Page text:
# Faculty Research Talks - Spring 2024

Talks will be held at 2:30PM on every other Monday (M) at 2:30PM in CULM 611 unless otherwise noted.

**February 26**

**Location:** CULM 611

**Leapfrogging and Scattering of Point Vortices**

The interaction among vortices is a fundamental process in the motion of fluids. The n-vortex problem, which describes the motion of a finite number of vortices in a two-dimensional inviscid fluid, has been studied since the late 1800s but remains of interest due to its deep connection with the dynamics of quantum fluids. A founding document in this field is the 1877 doctoral dissertation of Walter Gröbli. We consider two problems with roots in this work. First, we consider the linear stability and the nonlinear dynamics of the so-called leapfrogging orbit of four vortices, bringing in modern Hamiltonian reductions and a numerical visualization technique called Lagrangian descriptors. Second, we consider the scattering of vortex dipoles, introducing a new coordinate system based on a non-standard formulation of Hamiltonian mechanics called the Nambu bracket. While some of the ideas are technical, the talk will be centered around a series of interesting and informative images like the one included below:

**March 25**

**Location:** CULM 611

*Inverse Obstacle Scattering with Dissipative and Trapping Media*

I will review some general principles in inverse scattering and present some results from my recent (mis)adventures in numerical methods for these problems.

Inverse obstacle scattering is the recovery of the boundary of a homogeneous object given scattering measurements far from the object. This can be contrasted with inverse medium scattering where some continuously varying (and compact) material parameter is to be recovered. The obstacle recovery problem has the benefit that the governing PDEs are generally homogeneous boundary value problems; standard boundary integral representations reduce the dimension of the PDE discretization by one. However, the obstacle setting introduces some difficulties. The space of solutions is non-convex and the natural regularizations of the problem are non-linear. In this talk, we'll review some numerical methods for the obstacle problem that utilize ideas originally applied to the medium problem by Yu Chen. Then we'll present some numerical methods and results of two recent papers that concern the obstacle scattering problem for trapping and dissipative media, respectively, and discuss some remaining challenges. This work is in collaboration with Carlos Borges, Jeremy Hoskins, and Manas Rachh.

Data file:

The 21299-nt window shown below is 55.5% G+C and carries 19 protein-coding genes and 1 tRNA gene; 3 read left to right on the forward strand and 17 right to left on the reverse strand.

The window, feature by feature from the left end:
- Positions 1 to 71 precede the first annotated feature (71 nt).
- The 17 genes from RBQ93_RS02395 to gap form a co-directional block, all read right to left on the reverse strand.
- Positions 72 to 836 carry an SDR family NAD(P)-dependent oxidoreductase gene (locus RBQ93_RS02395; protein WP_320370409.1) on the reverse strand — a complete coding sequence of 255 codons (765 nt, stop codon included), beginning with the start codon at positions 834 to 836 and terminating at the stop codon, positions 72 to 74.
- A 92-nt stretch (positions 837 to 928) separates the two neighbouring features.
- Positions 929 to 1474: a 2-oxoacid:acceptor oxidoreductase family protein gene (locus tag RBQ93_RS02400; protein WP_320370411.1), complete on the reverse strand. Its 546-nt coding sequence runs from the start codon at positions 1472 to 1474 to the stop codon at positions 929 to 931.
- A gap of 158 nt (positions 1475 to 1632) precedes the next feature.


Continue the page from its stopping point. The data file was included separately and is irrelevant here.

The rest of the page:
**April 8**

**Professor Zoi-Heleni Michalopoulou**

**Location:** CULM 611

**Inverse Problems in Ocean Acoustics**

In this talk, we will present the nature of inverse problems in ocean acoustic problems. We will focus on localizing a sound transmitting source and om estimating properties related to the propagation medium. New work in our group features denoising acoustic signals for better inversion results and developing Machine Learning algorithms for seabed classification. We will describe open problems in the field and seek solutions

**April 22**

**Location:** CULM 611

**About Non Overlapping Domain Decomposition Methods for the Solution of Wave Equations**

In this talk we describe a procedure based on domain decomposition algorithms in order to derive an efficient iterative solver for the solution of the Helmholtz equation. We will explain several types of transmission conditions as well as the approach used to deal with the cross-points problem. Various numerical tests are presented.